Yoko Ono's Peaceful Message Takes Root

At the Tidal Basin, Sabrina Adams ties a wish onto one of the 10 trees included in the Washington edition of Ono's global project.
At the Tidal Basin, Sabrina Adams ties a wish onto one of the 10 trees included in the Washington edition of Ono's global project. (By Gerald Martineau -- The Washington Post)
By Jessica Dawson
Special to The Washington Post
Tuesday, April 3, 2007

Yes, that was Yoko Ono whispering into the bark of a cherry tree at the Tidal Basin yesterday morning. The artist, performer and widow of John Lennon visited Washington on Sunday and Monday to bring her "Imagine Peace" project to the city.

In yesterday's brief "Wish Tree" ceremony at the foot of the Jefferson Memorial, the 74-year-old Ono invited people to write wishes on small pieces of paper and tie them to the branches of potted cherry trees. Ono has installed the trees in cities across the globe and says they were inspired by temple wish trees that she saw during her youth in Japan.

Ono's citywide project includes 10 of the trees. People can contribute wishes for the next two weeks.

Soon after Ono tied on the first wish, tourists swarmed the trees to add their own. Some of the public's goals were lofty: "I wish for equality for all and an end to tyranny and poverty," read one wish. Others were humbler and more personal: "I wish everyday was swimming."

Ono promised to collect all the Washington wishes and add them to her cache -- she claims to have more than 100,000 collected from trees throughout the world. The papers will be incorporated into the artist's Imagine Peace Tower, which will be installed later this year in Iceland. Ono was vague about the structure's exact design and said it would be made of light.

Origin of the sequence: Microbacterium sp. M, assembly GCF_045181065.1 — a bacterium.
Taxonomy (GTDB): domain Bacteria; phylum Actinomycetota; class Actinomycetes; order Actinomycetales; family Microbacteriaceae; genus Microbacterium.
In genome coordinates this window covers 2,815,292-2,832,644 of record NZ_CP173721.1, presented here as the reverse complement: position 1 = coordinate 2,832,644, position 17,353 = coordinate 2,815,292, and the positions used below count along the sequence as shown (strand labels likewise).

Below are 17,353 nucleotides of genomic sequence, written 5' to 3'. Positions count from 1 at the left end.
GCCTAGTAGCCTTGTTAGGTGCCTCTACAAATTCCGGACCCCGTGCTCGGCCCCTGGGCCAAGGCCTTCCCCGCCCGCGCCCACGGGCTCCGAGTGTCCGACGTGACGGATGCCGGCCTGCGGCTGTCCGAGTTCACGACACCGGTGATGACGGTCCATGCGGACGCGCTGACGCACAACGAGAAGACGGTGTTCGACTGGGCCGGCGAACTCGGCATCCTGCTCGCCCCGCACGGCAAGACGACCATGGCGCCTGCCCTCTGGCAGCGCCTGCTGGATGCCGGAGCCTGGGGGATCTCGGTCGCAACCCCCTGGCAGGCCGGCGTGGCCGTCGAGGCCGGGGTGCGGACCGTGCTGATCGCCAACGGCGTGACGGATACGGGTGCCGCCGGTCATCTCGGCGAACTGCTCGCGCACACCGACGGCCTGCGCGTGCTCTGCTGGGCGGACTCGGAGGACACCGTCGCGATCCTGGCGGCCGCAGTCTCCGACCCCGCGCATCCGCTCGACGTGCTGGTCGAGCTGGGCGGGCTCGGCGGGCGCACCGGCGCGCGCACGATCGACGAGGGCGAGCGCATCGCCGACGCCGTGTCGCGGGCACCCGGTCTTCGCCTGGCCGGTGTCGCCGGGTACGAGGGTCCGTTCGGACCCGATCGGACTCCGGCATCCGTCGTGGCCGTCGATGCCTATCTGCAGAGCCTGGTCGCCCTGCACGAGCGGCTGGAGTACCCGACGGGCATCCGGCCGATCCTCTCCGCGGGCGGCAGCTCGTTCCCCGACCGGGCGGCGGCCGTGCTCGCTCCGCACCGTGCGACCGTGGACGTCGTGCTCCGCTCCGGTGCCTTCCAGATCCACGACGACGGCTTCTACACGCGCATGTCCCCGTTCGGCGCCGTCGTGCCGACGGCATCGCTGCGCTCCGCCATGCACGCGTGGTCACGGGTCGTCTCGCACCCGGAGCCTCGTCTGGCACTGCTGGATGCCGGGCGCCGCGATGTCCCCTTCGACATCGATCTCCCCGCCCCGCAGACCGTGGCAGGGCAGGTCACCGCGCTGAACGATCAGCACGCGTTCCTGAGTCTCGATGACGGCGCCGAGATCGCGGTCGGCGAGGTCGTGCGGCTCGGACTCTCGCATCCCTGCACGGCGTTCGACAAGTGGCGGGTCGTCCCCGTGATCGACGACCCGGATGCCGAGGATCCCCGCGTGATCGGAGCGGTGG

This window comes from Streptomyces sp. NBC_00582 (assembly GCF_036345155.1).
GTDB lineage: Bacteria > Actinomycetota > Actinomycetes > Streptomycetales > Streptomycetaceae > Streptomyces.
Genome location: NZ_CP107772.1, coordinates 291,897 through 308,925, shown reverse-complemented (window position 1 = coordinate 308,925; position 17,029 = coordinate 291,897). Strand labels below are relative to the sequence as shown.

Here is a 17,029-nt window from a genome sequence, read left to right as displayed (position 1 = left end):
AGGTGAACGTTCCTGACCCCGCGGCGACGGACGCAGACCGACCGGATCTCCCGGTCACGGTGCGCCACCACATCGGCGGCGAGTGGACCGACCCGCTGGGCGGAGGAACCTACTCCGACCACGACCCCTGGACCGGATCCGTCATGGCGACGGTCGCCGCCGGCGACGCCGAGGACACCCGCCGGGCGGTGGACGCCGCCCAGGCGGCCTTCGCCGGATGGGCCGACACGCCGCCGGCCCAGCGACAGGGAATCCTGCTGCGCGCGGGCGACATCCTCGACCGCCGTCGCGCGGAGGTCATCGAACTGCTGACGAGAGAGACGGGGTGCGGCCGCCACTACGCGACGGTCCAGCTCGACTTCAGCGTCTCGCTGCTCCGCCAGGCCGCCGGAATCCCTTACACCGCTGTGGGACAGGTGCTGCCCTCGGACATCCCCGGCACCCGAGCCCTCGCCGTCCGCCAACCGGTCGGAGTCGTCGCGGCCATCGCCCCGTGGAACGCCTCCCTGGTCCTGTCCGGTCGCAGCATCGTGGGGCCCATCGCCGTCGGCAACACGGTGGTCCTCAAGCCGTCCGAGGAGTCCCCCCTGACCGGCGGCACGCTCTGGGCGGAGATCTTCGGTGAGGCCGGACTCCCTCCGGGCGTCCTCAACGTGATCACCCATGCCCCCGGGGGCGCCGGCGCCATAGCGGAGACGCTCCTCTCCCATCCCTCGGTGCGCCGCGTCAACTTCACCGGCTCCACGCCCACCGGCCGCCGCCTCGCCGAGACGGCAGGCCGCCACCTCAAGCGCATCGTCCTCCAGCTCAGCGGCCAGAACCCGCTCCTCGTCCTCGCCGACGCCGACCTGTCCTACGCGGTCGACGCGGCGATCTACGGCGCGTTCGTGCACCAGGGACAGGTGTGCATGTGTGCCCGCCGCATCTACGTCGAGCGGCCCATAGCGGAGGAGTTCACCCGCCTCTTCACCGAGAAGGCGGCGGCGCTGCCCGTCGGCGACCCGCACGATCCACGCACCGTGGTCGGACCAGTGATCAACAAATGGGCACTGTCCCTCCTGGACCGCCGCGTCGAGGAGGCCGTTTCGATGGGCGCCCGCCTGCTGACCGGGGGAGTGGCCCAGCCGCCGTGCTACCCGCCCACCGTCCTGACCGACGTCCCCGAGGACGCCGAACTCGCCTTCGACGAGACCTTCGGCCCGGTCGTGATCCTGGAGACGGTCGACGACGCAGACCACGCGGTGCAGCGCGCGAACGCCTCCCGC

Both the Peace Tower and the tree project are part of the artist's long-standing efforts to encourage public participation in artmaking and to promote worldwide peace and understanding. Ono began creating art around 1960.

Six of her trees are near the Jefferson Memorial. Three were installed on Sunday afternoon at Anacostia's THEARC (Town Hall Education Arts & Recreation Campus). Another joined the Hirshhorn Museum and Sculpture Garden's permanent collection during a second ceremony held yesterday afternoon.

During her time among the cherry blossoms, Ono also paid a visit to the Japanese Lantern Lawn, near Independence Avenue and 17th Street NW, where a supplemental Wish Tree features a plaque inviting passersby to whisper their aspirations to the tree. A small crowd gathered as the diminutive artist -- surrounded by an independent film crew, friends and a bodyguard -- raised cupped hands to the tree and uttered her desire into its trunk. Though Ono prefers not to discuss the wishes she makes, the one she tied onto the first cherry tree was visible to all. Her wish: "The cherry blossoms in Washington, DC will always bring beauty + peace to this city. So be it. y.o. '07"

Ono also unveiled a 55-foot-tall billboard attached to Verizon Center's Seventh Street facade; it reads, simply, "Imagine Peace."

Trees at the Tidal Basin and at THEARC will remain accessible for public wishmaking until April 15. Slips of paper and yarn are provided. Those trees will later be planted outside THEARC, 1901 Mississippi Ave. SE. The Hirshhorn tree will be on exhibit indefinitely. Ono's billboard will hang at Verizon Center until April 30.

Her installations are part of "Street Scenes: Projects for DC," a continuing public-art project curated by Nora Halpern and Welmoed Laanstra. For more information, call 301- 651-8275 or visit http://www.streetscenesdc.com.

© 2007 The Washington Post Company